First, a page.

Video: camera trap catches bulldozer clearing Sumatran tiger habitat for palm oil

Jeremy Hance
October 14, 2010

Seven days after footage of a Sumatran tiger (Panthera tigris sumatrae) was taken by a heat-trigger video camera trap, the camera captured a bulldozer clearing the Critically Endangered animal's habitat. Taken by the World Wildlife Fund—Indonesia (WWF), the video provides clear evidence of forest destruction for oil palm plantations in Bukit Batabuh Protected Forest, a protected area since 1994.

"Because of its status, both as a protected area and limited production forest, the area cannot be developed as a palm oil plantation, therefore any forest clearence —including bulldozing activities to clear the path — strongly indicates this excavation was illegal," Ian Kosasih, WWF-Indonesia’s Director of Forest and Species Program, said in a stamtent, adding that "the law should be enforced in this matter. And to stop illegal activities such as this, the palm oil industry should not source its material from farmers or producers who develop their plantations illegally."

WWF told mongabay.com that the clearing was likely done by small local landholders, however these holders had to have enough financial backing to afford the bulldozer. WWF—Indonesia continues to investigate the matter.

"In order to stop illegal activities such as this, we are calling the palm oil industry to not source its material from farmers or producers who develop their plantations illegally/irresponsibly and the governmentt for stronger law enforcement on the ground," Desmarita Murni of WWF-Indonesia said.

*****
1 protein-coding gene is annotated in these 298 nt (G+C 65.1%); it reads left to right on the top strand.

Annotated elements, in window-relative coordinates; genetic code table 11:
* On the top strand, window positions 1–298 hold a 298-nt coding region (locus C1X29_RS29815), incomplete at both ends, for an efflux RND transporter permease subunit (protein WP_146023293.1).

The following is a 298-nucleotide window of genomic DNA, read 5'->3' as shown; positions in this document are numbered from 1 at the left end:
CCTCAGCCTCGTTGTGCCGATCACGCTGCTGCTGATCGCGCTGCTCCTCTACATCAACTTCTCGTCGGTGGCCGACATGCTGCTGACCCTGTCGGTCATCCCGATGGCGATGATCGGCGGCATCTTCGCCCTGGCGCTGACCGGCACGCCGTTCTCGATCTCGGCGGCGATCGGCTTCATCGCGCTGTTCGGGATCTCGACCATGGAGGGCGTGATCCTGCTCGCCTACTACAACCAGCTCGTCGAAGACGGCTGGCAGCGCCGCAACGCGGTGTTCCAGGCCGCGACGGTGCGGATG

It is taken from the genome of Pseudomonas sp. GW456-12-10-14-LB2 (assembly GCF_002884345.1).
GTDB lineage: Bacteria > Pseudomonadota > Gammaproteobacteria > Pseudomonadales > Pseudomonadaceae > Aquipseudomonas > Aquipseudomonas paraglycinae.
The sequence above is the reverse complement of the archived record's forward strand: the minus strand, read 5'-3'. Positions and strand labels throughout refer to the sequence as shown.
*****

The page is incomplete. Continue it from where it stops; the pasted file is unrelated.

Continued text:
Two hundred meters from this location, another WWF video camera trap captured rare footage of a mother Sumatran tiger and two cubs last year. The video made international news and has been watched on YouTube nearly half a million times.

"Forest clearance in this area threatens this endangered species because it reduces natural habitat and consequently increases human-tiger conflicts, an unfortunate consequence for both sides," saod M. Awriya Ibrahim, M.Sc Director of Investigation and Forest Protection, Ministry of Forestry. "Therefore, we encourage all stakeholders—namely provincial and district level government, business sectors, and communities—to support protection for this landscape. The Ministry of Forestry is investigating this matter and will take strong measure in law enforcement, if this activity is proven violating the law."

Down to about 400 individuals, the Sumatran tiger is on the edge of extinction. It is threatened by habitat loss, decreases in prey, and poaching for body parts used in traditional Asian medicine.

Indonesia has already lost two tiger subspecies: the Javan tiger, which likely went extinct in the 1980s, and the Bali Tiger which was hunted to extinction in 1937. The Sumatran tiger is Indonesia's last. Despite decades of conservation action and significant funding, tiger populations continue to fall worldwide.

A recent study showed that 40 percent of lowland rainforests in Sumatra and Indonesian Borneo, Kalimatan, were cleared in just fifteen years primarily for palm oil, pulp and paper, and logging.

WWF video of bulldozer destroying tiger habitat.

WWF video of mother and tub cubs taken last year near the destruction site.

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Jeremy Hance
mongabay.com (October 14, 2010).

Video: camera trap catches bulldozer clearing Sumatran tiger habitat for palm oil .